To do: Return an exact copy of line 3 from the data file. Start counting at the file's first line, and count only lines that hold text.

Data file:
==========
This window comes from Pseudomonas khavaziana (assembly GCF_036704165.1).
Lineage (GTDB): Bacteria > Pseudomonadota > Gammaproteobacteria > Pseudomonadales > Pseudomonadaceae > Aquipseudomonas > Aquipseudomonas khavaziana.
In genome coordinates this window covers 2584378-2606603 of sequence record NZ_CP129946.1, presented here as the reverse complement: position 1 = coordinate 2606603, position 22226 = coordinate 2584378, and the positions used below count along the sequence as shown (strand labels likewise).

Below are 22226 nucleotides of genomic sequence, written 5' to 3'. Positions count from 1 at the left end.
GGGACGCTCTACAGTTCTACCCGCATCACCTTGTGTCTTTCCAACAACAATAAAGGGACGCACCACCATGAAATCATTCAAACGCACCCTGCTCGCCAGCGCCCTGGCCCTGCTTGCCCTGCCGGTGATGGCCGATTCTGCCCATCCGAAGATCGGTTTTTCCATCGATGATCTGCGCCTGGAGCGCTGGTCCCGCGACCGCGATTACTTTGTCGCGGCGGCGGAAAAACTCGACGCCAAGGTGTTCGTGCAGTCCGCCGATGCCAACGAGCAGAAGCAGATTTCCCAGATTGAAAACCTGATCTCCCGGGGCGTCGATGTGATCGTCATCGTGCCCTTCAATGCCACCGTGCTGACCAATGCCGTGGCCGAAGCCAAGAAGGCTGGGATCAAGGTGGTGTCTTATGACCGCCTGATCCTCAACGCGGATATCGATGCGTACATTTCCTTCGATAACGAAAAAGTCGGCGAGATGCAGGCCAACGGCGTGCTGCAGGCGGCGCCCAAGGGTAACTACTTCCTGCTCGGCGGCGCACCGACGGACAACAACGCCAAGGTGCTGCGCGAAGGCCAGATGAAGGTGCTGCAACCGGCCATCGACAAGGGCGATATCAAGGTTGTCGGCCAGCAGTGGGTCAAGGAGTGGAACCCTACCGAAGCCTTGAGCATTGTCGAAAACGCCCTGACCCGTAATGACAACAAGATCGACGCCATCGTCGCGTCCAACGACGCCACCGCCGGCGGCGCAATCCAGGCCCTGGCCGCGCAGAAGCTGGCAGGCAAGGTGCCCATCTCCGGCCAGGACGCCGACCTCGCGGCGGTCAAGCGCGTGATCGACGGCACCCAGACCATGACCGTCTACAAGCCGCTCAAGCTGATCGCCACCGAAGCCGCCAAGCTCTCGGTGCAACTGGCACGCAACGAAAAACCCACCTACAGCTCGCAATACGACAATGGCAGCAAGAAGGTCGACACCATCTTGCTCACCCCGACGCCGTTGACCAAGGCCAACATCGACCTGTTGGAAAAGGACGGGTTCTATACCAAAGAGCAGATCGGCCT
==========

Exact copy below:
In genome coordinates this window covers 2584378-2606603 of sequence record NZ_CP129946.1, presented here as the reverse complement: position 1 = coordinate 2606603, position 22226 = coordinate 2584378, and the positions used below count along the sequence as shown (strand labels likewise).